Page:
is the name of an investment group founded by Dr. Gustav Strupp together with his brothers Meinhold and Louis. Strupp (born 1851) and his brothers had previously inherited the bank house B.M. Strupp (in Meiningen, Thuringia) from their parents, taking over business affairs in 1872. The three brothers had learned their trade well and the small local bank prospered, in 1905 even becoming the official Bank of Thuringia under the name of Bank von Thüringen vormals B.M. Strupp A.G..
Strupp himself had a very good eye for opportunities and mainly invested in the German porcelain industry which required enormous amounts of money due to its rapid growth. The idea he followed was simple: as to secure their interests, the Strupp brothers only invested in companies which accepted to leave all vital decisions in the hands of a certain company-size related number of directors and advisors that were supplied and paid by the Strupp-Konzern.
One of the first factories that received funding was the today relatively unknown factory Kloster Veilsdorf (Veilsdorf, Thuringia), in December 1886 followed by the Porzellanfabrik Königszelt (Königszelt, Silesia). Based on the profit from those two companies alone, the investment group expanded in a way that even today can only be described as very impressive; in fact by 1914 the Strupp-Konzern had become the largest investor in German porcelain history.
Around 1924 it became obvious that it could not go on like that forever as the whole group greatly relied on the charismatic but nonetheless aging Strupp brothers and their talent of organization and knowledge of the financial world. Instead of trying to continue and perhaps risk failure, the whole investment group was slowly downsized from 1925 onwards and finally dissolved completely in 1927. Many German porcelain manufacturers known today would never have been able to expand or even continue business if it had not been for the three brothers from Thuringia who for a short time were the wealthiest and most influential people in Germany.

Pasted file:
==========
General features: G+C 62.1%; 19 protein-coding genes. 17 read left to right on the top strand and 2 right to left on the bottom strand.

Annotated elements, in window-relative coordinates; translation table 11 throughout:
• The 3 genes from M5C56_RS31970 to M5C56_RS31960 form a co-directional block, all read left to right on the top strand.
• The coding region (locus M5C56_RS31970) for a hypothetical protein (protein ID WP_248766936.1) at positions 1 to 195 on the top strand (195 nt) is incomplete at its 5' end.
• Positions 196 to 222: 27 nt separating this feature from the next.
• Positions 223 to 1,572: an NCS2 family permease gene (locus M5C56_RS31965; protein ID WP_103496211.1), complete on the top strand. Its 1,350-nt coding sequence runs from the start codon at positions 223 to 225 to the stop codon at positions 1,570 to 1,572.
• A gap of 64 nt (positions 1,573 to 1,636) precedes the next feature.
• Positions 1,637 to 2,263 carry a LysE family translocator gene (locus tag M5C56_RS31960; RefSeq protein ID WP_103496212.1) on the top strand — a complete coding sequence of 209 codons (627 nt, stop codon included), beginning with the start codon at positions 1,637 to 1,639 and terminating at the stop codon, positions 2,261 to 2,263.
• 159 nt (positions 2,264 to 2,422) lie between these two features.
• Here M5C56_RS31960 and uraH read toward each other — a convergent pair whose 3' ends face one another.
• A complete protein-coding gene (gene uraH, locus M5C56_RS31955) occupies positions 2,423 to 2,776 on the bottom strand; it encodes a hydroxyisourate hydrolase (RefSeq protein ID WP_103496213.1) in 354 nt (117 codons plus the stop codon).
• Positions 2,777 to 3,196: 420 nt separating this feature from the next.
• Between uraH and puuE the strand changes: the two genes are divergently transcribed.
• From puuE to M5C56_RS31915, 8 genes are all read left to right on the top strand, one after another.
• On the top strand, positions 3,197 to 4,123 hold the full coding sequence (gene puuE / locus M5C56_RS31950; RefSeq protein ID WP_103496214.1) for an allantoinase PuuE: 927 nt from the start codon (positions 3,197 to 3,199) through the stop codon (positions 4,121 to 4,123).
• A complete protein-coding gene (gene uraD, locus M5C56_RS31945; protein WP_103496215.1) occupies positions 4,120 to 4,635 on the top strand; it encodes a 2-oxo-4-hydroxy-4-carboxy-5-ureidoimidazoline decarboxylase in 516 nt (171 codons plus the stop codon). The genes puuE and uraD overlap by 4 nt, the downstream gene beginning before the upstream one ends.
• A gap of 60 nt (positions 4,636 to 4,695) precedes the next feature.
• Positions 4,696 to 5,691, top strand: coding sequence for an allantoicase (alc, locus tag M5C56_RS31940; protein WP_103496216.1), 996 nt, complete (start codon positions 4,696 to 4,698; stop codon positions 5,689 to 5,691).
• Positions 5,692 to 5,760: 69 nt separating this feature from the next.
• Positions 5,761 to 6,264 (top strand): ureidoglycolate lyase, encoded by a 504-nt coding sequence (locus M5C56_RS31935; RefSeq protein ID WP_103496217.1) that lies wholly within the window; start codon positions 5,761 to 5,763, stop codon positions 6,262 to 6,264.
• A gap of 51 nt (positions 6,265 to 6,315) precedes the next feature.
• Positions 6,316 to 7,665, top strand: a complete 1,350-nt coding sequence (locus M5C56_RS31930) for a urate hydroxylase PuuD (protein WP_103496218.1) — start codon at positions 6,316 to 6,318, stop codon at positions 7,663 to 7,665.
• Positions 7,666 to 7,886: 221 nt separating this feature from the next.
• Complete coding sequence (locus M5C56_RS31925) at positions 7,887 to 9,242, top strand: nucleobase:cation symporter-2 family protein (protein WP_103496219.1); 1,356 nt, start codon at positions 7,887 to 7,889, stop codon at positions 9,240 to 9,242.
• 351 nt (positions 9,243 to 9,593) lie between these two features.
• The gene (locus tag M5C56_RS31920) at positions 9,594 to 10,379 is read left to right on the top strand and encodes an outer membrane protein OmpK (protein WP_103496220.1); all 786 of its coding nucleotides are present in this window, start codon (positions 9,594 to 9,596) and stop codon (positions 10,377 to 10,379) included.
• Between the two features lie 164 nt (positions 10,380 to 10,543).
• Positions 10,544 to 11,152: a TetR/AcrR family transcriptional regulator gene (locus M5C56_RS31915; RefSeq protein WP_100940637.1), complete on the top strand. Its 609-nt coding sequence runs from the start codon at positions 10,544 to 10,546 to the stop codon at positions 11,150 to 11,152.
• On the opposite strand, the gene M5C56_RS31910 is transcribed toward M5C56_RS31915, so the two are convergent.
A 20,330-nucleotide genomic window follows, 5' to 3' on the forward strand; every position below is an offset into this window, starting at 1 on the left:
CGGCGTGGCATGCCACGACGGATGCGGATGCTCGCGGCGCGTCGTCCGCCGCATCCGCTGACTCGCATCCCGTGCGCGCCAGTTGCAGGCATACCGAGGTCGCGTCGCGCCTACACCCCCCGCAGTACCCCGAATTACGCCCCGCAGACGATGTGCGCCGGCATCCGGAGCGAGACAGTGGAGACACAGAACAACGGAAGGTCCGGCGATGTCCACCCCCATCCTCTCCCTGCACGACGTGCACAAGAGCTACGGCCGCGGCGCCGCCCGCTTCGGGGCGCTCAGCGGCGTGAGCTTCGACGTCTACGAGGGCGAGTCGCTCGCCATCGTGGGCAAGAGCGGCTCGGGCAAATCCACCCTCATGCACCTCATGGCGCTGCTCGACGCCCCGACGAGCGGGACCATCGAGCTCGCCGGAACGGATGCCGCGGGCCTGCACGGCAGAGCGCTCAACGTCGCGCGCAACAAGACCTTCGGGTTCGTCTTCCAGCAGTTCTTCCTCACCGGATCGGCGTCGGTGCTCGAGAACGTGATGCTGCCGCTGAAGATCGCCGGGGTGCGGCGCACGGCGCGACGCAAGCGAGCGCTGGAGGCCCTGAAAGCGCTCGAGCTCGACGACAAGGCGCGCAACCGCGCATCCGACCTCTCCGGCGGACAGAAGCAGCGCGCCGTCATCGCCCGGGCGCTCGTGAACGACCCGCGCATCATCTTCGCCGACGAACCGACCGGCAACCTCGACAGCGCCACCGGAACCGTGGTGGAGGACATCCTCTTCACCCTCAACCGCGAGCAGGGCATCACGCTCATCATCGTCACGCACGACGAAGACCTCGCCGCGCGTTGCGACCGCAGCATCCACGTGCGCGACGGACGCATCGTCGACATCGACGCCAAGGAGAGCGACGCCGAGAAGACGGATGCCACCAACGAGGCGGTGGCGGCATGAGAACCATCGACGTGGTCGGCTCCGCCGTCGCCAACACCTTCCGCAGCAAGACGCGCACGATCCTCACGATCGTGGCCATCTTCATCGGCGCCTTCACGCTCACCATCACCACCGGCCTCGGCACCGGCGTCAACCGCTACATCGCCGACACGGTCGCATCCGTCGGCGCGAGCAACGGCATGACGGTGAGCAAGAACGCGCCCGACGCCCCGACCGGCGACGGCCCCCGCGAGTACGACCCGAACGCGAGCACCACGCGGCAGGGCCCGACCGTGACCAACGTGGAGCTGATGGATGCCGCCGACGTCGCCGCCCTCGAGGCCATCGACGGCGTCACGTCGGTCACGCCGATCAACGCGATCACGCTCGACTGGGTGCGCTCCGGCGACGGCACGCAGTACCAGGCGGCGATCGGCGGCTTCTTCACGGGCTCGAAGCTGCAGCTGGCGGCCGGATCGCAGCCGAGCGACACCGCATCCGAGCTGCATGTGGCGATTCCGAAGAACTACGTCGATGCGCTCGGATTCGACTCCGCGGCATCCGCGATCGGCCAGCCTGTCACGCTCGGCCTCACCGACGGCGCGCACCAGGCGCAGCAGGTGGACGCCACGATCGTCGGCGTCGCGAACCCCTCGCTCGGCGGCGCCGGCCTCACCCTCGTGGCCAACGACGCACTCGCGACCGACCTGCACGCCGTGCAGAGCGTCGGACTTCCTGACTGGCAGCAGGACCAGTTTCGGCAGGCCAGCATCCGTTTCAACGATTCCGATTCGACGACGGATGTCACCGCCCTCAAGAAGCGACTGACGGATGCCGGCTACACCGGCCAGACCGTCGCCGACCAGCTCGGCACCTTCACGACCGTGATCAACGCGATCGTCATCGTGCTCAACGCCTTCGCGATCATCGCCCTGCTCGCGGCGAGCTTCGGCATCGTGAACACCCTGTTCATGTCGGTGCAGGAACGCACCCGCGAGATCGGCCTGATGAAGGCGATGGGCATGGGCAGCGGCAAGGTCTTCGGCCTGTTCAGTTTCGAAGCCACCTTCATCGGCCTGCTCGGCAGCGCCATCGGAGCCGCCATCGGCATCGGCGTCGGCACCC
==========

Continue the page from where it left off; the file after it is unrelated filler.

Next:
Porcelain- and ceramics-related businesses funded by Strupp between 1918 and 1922 (probably incomplete) :
- KERAMAG (factories in Meiningen-Flörsheim, Wesel and Ratingen)
- Porzellanfabrik Gebrüder Bauscher (Weiden, Bavaria)
- Porzellanfabrik Freiberg (Freiberg, Saxony)
- Porzellanfabrik Hermsdorf (Hermsdorf, Thuringia)
- Hermsdorf-Schomburg Isolatoren G.m.b.H. (Hermsdorf and Schomburg, Thuringia)
- Porzellanfabrik Lorenz Hutschenreuther A.G. (Selb, Bavaria)
- Kaolinwerk der Porzellanfabrik Lorenz Hutschenreuther (Kemmlitz, Saxony)
- Porzellanfabrik Kahla (Kahla, Thuringia)
- Porzellanfabrik Kloster Veilsdorf (Veilsdorf, Thuringia)
- Porzellanfabrik Königszelt (Königszelt, Silesia)
- Porzellanfabrik E. & A. Müller A.G. (Schönwald, Bavaria)
- Porzellanfabrik und -Malerei Paul Müller (Selb, Bavaria)
- Porzellanfabrik Rauenstein vorm. Fr. Chr. Greiner & Söhne A.G. (Rauenstein, Thuringia)
- Porzellanfabrik Joseph Schachtel A.G. (Sophienau, Silesia)
- Porzellanfabrik Schönwald A.G. (Schönwald, Bavaria)
- Porzellanfabrik Schönwald A.G., Abteilung Arzberg (Arzberg, Bavaria)
- Porzellanfabrik Schomburg (Rosslau, Saxony-Anhalt)
- Tonwarenfabrik Schwandorf A.G. (Schwandorf, Bavaria)
- Kemmlitzer Kaolinwerke vorm. F. Max Wolf G.m.b.H. (Kemmlitz, Saxony)
- Zwickauer Porzellanfabrik (Zwickau, Saxony)
Admitted, next to the Porzellanfabrik Kahla, the largest porcelain manufacturer world-wide at that time, a few of those names might seem irrelevant. At first glance, that is. For example the Hermsdorf-Schomburg Isolatoren G.m.b.H. (better known as Hescho) was the largest producer of porcelain insulators and owner of various international patents (e.g. 'TriDelta' insulator array). Without them, the whole system of overground cables we use today simply would not be the same.
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